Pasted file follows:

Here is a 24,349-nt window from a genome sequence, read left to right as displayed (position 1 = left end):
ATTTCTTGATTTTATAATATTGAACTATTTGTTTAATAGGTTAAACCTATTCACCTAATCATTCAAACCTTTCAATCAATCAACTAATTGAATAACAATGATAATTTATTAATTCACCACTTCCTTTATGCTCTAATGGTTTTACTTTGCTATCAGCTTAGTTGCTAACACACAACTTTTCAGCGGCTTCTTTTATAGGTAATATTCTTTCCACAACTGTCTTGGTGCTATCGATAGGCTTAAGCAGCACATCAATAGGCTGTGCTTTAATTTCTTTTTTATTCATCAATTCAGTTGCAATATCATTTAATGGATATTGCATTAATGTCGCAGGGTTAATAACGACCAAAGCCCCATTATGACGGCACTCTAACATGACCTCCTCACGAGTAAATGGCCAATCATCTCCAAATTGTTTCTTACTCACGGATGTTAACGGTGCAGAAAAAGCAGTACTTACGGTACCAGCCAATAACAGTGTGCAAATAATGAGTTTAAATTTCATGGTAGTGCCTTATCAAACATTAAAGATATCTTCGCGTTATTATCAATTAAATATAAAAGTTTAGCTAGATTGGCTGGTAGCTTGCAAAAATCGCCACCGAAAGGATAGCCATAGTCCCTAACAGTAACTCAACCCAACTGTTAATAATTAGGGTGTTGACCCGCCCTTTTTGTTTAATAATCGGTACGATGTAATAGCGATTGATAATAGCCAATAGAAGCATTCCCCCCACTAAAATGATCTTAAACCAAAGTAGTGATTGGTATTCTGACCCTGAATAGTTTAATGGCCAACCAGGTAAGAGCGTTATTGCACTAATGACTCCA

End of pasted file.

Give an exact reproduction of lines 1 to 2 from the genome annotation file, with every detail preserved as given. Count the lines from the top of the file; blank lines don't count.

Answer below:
Here is a 24,349-nt window from a genome sequence, read left to right as displayed (position 1 = left end):
ATTTCTTGATTTTATAATATTGAACTATTTGTTTAATAGGTTAAACCTATTCACCTAATCATTCAAACCTTTCAATCAATCAACTAATTGAATAACAATGATAATTTATTAATTCACCACTTCCTTTATGCTCTAATGGTTTTACTTTGCTATCAGCTTAGTTGCTAACACACAACTTTTCAGCGGCTTCTTTTATAGGTAATATTCTTTCCACAACTGTCTTGGTGCTATCGATAGGCTTAAGCAGCACATCAATAGGCTGTGCTTTAATTTCTTTTTTATTCATCAATTCAGTTGCAATATCATTTAATGGATATTGCATTAATGTCGCAGGGTTAATAACGACCAAAGCCCCATTATGACGGCACTCTAACATGACCTCCTCACGAGTAAATGGCCAATCATCTCCAAATTGTTTCTTACTCACGGATGTTAACGGTGCAGAAAAAGCAGTACTTACGGTACCAGCCAATAACAGTGTGCAAATAATGAGTTTAAATTTCATGGTAGTGCCTTATCAAACATTAAAGATATCTTCGCGTTATTATCAATTAAATATAAAAGTTTAGCTAGATTGGCTGGTAGCTTGCAAAAATCGCCACCGAAAGGATAGCCATAGTCCCTAACAGTAACTCAACCCAACTGTTAATAATTAGGGTGTTGACCCGCCCTTTTTGTTTAATAATCGGTACGATGTAATAGCGATTGATAATAGCCAATAGAAGCATTCCCCCCACTAAAATGATCTTAAACCAAAGTAGTGATTGGTATTCTGACCCTGAATAGTTTAATGGCCAACCAGGTAAGAGCGTTATTGCACTAATGACTCCA